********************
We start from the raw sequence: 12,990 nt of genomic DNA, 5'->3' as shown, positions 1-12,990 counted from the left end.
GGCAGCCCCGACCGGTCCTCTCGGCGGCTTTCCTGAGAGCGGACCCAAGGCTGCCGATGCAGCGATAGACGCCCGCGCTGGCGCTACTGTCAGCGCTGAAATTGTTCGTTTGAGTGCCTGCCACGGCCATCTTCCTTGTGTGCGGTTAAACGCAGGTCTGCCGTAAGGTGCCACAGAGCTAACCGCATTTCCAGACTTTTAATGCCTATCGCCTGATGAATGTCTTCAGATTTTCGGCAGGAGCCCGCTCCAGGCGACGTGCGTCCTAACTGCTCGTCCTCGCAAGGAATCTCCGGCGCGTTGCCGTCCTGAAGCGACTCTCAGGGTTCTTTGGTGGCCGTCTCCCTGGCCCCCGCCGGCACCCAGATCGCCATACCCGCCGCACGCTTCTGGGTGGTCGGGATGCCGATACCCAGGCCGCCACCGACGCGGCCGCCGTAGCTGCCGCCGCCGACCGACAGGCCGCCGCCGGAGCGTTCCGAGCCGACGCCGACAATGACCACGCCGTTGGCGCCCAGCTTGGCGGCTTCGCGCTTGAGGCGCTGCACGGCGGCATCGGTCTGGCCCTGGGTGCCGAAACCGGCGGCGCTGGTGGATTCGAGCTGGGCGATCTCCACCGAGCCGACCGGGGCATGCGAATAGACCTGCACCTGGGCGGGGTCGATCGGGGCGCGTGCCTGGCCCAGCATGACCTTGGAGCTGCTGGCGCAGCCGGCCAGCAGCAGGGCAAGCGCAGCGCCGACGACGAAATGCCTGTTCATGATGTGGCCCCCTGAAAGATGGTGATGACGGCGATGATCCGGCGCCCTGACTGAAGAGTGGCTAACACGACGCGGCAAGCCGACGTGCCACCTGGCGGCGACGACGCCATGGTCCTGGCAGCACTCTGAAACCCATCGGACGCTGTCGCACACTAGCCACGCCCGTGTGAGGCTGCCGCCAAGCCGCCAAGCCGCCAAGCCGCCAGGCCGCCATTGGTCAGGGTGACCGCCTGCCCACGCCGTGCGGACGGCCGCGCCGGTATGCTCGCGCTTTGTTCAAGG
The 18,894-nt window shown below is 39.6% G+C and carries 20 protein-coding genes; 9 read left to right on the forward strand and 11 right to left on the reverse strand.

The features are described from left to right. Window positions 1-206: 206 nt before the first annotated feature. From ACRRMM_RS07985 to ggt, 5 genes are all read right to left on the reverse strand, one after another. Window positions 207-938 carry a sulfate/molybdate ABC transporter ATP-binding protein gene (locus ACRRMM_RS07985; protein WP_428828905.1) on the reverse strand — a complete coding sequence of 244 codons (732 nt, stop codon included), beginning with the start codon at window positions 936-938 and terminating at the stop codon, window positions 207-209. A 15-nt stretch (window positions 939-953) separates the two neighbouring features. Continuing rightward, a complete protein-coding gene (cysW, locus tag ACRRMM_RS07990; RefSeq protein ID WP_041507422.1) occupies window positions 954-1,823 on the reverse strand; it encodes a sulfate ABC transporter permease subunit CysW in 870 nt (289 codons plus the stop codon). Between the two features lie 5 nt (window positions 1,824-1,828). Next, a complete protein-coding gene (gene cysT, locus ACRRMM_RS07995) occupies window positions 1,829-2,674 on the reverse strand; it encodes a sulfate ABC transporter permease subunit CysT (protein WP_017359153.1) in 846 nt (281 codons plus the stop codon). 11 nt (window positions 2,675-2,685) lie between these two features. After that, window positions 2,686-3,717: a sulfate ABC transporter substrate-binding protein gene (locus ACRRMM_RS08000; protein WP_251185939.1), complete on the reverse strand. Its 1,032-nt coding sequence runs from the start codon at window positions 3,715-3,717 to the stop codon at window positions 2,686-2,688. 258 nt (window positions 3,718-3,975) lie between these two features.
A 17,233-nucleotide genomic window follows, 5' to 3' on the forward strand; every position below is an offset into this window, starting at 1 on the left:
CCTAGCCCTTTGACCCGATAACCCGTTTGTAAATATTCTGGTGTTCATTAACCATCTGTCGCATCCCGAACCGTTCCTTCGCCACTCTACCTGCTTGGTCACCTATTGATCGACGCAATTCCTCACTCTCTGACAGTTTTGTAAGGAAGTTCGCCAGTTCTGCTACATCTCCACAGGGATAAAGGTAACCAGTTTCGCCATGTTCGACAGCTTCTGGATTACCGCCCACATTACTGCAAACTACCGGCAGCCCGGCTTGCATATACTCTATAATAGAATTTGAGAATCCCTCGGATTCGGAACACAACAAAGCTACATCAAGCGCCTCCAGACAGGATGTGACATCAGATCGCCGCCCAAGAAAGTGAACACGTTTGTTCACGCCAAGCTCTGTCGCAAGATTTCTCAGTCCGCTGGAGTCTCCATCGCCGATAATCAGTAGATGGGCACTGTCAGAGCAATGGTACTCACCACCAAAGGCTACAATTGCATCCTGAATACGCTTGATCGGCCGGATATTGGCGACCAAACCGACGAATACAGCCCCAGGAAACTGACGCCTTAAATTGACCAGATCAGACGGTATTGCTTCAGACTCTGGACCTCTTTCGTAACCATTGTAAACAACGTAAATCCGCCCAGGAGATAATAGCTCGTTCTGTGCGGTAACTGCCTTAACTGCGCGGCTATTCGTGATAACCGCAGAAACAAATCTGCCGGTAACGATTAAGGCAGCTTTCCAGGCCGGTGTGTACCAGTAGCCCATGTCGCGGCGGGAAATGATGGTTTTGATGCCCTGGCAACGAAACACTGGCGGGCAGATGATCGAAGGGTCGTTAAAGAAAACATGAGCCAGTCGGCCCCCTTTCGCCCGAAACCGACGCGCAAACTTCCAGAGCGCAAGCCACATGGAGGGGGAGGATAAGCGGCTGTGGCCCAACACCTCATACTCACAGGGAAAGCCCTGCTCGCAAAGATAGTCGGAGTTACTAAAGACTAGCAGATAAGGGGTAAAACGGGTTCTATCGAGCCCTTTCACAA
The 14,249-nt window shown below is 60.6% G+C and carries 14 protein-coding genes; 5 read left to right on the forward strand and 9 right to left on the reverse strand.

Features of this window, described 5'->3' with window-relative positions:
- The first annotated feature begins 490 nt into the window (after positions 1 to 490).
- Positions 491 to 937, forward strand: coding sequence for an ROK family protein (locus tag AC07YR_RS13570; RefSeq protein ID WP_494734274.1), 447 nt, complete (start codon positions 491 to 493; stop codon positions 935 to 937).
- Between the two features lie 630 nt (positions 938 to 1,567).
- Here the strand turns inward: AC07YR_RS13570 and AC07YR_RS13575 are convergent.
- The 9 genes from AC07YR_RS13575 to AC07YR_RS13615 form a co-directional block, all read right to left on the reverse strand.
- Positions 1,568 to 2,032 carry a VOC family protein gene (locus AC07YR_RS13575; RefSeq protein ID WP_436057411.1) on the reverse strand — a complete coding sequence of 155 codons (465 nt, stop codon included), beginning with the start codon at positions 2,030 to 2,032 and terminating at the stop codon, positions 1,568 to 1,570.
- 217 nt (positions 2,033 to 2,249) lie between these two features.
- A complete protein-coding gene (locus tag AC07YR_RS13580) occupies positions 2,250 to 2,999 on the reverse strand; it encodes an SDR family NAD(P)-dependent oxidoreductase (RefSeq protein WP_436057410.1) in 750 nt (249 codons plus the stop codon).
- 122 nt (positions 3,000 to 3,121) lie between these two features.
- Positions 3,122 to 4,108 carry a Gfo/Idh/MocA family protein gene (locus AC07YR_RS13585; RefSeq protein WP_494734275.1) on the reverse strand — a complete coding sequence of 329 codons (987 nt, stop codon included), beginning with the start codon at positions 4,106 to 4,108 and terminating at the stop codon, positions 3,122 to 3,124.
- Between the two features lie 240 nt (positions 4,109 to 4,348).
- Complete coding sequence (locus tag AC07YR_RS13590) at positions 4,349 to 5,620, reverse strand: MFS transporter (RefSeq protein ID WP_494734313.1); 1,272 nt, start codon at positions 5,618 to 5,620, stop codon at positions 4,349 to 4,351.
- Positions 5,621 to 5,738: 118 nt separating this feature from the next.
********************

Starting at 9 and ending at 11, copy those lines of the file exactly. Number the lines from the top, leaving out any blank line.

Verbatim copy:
- The first annotated feature begins 490 nt into the window (after positions 1 to 490).
- Positions 491 to 937, forward strand: coding sequence for an ROK family protein (locus tag AC07YR_RS13570; RefSeq protein ID WP_494734274.1), 447 nt, complete (start codon positions 491 to 493; stop codon positions 935 to 937).
- Between the two features lie 630 nt (positions 938 to 1,567).